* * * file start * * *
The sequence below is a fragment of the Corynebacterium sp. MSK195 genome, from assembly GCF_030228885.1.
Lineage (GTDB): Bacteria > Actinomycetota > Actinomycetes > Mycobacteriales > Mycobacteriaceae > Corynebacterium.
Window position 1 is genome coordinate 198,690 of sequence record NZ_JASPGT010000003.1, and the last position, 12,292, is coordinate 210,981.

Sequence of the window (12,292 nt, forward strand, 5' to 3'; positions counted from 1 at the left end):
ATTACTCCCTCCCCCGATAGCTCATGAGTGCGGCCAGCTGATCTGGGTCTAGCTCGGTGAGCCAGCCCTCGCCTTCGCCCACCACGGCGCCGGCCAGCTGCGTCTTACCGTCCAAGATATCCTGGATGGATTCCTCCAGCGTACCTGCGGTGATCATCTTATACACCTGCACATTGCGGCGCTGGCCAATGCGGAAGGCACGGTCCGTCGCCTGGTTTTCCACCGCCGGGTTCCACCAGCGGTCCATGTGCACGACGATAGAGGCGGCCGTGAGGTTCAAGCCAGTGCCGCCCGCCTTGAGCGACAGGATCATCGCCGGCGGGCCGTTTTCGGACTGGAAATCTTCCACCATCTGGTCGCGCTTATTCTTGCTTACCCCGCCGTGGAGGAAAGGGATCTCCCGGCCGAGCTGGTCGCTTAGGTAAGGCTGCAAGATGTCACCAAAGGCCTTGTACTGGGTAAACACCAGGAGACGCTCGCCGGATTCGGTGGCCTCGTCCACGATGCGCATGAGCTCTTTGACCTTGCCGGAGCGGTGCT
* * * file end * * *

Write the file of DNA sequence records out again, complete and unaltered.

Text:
The sequence below is a fragment of the Corynebacterium sp. MSK195 genome, from assembly GCF_030228885.1.
Lineage (GTDB): Bacteria > Actinomycetota > Actinomycetes > Mycobacteriales > Mycobacteriaceae > Corynebacterium.
Window position 1 is genome coordinate 198,690 of sequence record NZ_JASPGT010000003.1, and the last position, 12,292, is coordinate 210,981.

Sequence of the window (12,292 nt, forward strand, 5' to 3'; positions counted from 1 at the left end):
ATTACTCCCTCCCCCGATAGCTCATGAGTGCGGCCAGCTGATCTGGGTCTAGCTCGGTGAGCCAGCCCTCGCCTTCGCCCACCACGGCGCCGGCCAGCTGCGTCTTACCGTCCAAGATATCCTGGATGGATTCCTCCAGCGTACCTGCGGTGATCATCTTATACACCTGCACATTGCGGCGCTGGCCAATGCGGAAGGCACGGTCCGTCGCCTGGTTTTCCACCGCCGGGTTCCACCAGCGGTCCATGTGCACGACGATAGAGGCGGCCGTGAGGTTCAAGCCAGTGCCGCCCGCCTTGAGCGACAGGATCATCGCCGGCGGGCCGTTTTCGGACTGGAAATCTTCCACCATCTGGTCGCGCTTATTCTTGCTTACCCCGCCGTGGAGGAAAGGGATCTCCCGGCCGAGCTGGTCGCTTAGGTAAGGCTGCAAGATGTCACCAAAGGCCTTGTACTGGGTAAACACCAGGAGACGCTCGCCGGATTCGGTGGCCTCGTCCACGATGCGCATGAGCTCTTTGACCTTGCCGGAGCGGTGCT